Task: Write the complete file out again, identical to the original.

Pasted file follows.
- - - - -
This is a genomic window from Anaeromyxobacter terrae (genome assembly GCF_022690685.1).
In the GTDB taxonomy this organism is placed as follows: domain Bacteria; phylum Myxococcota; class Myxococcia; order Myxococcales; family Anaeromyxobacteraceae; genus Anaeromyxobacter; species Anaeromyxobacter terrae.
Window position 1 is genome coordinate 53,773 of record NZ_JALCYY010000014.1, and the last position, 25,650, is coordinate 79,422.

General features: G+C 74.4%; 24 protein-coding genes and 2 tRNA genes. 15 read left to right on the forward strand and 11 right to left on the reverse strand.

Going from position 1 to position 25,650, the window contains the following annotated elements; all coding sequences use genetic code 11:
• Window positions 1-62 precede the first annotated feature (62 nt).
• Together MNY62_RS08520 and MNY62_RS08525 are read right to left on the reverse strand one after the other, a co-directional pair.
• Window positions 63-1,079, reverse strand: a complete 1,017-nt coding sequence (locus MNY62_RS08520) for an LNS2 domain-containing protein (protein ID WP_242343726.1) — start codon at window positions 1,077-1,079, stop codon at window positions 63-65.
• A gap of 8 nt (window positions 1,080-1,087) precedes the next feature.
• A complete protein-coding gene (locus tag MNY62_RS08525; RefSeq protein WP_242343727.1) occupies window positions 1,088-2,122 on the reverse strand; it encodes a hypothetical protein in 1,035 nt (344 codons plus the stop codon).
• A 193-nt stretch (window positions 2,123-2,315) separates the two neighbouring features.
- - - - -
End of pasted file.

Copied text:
This is a genomic window from Anaeromyxobacter terrae (genome assembly GCF_022690685.1).
In the GTDB taxonomy this organism is placed as follows: domain Bacteria; phylum Myxococcota; class Myxococcia; order Myxococcales; family Anaeromyxobacteraceae; genus Anaeromyxobacter; species Anaeromyxobacter terrae.
Window position 1 is genome coordinate 53,773 of record NZ_JALCYY010000014.1, and the last position, 25,650, is coordinate 79,422.

General features: G+C 74.4%; 24 protein-coding genes and 2 tRNA genes. 15 read left to right on the forward strand and 11 right to left on the reverse strand.

Going from position 1 to position 25,650, the window contains the following annotated elements; all coding sequences use genetic code 11:
• Window positions 1-62 precede the first annotated feature (62 nt).
• Together MNY62_RS08520 and MNY62_RS08525 are read right to left on the reverse strand one after the other, a co-directional pair.
• Window positions 63-1,079, reverse strand: a complete 1,017-nt coding sequence (locus MNY62_RS08520) for an LNS2 domain-containing protein (protein ID WP_242343726.1) — start codon at window positions 1,077-1,079, stop codon at window positions 63-65.
• A gap of 8 nt (window positions 1,080-1,087) precedes the next feature.
• A complete protein-coding gene (locus tag MNY62_RS08525; RefSeq protein WP_242343727.1) occupies window positions 1,088-2,122 on the reverse strand; it encodes a hypothetical protein in 1,035 nt (344 codons plus the stop codon).
• A 193-nt stretch (window positions 2,123-2,315) separates the two neighbouring features.